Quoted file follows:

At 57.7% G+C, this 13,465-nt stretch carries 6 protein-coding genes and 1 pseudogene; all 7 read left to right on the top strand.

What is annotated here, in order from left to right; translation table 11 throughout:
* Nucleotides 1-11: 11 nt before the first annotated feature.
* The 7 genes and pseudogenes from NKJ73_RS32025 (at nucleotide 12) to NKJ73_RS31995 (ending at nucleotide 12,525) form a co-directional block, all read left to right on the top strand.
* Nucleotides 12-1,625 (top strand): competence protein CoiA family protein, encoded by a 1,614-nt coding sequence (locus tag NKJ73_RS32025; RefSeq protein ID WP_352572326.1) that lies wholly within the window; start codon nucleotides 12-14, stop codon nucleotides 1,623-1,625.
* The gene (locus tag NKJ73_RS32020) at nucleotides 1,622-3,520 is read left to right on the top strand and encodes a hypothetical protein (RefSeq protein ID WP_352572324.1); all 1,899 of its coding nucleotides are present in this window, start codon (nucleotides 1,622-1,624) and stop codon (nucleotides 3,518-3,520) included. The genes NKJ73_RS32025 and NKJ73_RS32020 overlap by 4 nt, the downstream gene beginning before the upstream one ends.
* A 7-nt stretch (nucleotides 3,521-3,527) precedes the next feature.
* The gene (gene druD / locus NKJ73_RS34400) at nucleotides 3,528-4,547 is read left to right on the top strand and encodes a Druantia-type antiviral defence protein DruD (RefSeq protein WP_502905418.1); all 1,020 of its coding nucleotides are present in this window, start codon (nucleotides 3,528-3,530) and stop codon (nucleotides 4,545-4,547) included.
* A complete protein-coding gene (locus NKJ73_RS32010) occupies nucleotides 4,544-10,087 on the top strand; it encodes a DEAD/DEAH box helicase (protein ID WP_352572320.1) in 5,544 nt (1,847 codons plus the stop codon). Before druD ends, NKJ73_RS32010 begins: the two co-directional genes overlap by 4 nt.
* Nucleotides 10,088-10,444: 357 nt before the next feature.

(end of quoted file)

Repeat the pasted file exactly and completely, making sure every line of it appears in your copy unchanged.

At 57.7% G+C, this 13,465-nt stretch carries 6 protein-coding genes and 1 pseudogene; all 7 read left to right on the top strand.

What is annotated here, in order from left to right; translation table 11 throughout:
* Nucleotides 1-11: 11 nt before the first annotated feature.
* The 7 genes and pseudogenes from NKJ73_RS32025 (at nucleotide 12) to NKJ73_RS31995 (ending at nucleotide 12,525) form a co-directional block, all read left to right on the top strand.
* Nucleotides 12-1,625 (top strand): competence protein CoiA family protein, encoded by a 1,614-nt coding sequence (locus tag NKJ73_RS32025; RefSeq protein ID WP_352572326.1) that lies wholly within the window; start codon nucleotides 12-14, stop codon nucleotides 1,623-1,625.
* The gene (locus tag NKJ73_RS32020) at nucleotides 1,622-3,520 is read left to right on the top strand and encodes a hypothetical protein (RefSeq protein ID WP_352572324.1); all 1,899 of its coding nucleotides are present in this window, start codon (nucleotides 1,622-1,624) and stop codon (nucleotides 3,518-3,520) included. The genes NKJ73_RS32025 and NKJ73_RS32020 overlap by 4 nt, the downstream gene beginning before the upstream one ends.
* A 7-nt stretch (nucleotides 3,521-3,527) precedes the next feature.
* The gene (gene druD / locus NKJ73_RS34400) at nucleotides 3,528-4,547 is read left to right on the top strand and encodes a Druantia-type antiviral defence protein DruD (RefSeq protein WP_502905418.1); all 1,020 of its coding nucleotides are present in this window, start codon (nucleotides 3,528-3,530) and stop codon (nucleotides 4,545-4,547) included.
* A complete protein-coding gene (locus NKJ73_RS32010) occupies nucleotides 4,544-10,087 on the top strand; it encodes a DEAD/DEAH box helicase (protein ID WP_352572320.1) in 5,544 nt (1,847 codons plus the stop codon). Before druD ends, NKJ73_RS32010 begins: the two co-directional genes overlap by 4 nt.
* Nucleotides 10,088-10,444: 357 nt before the next feature.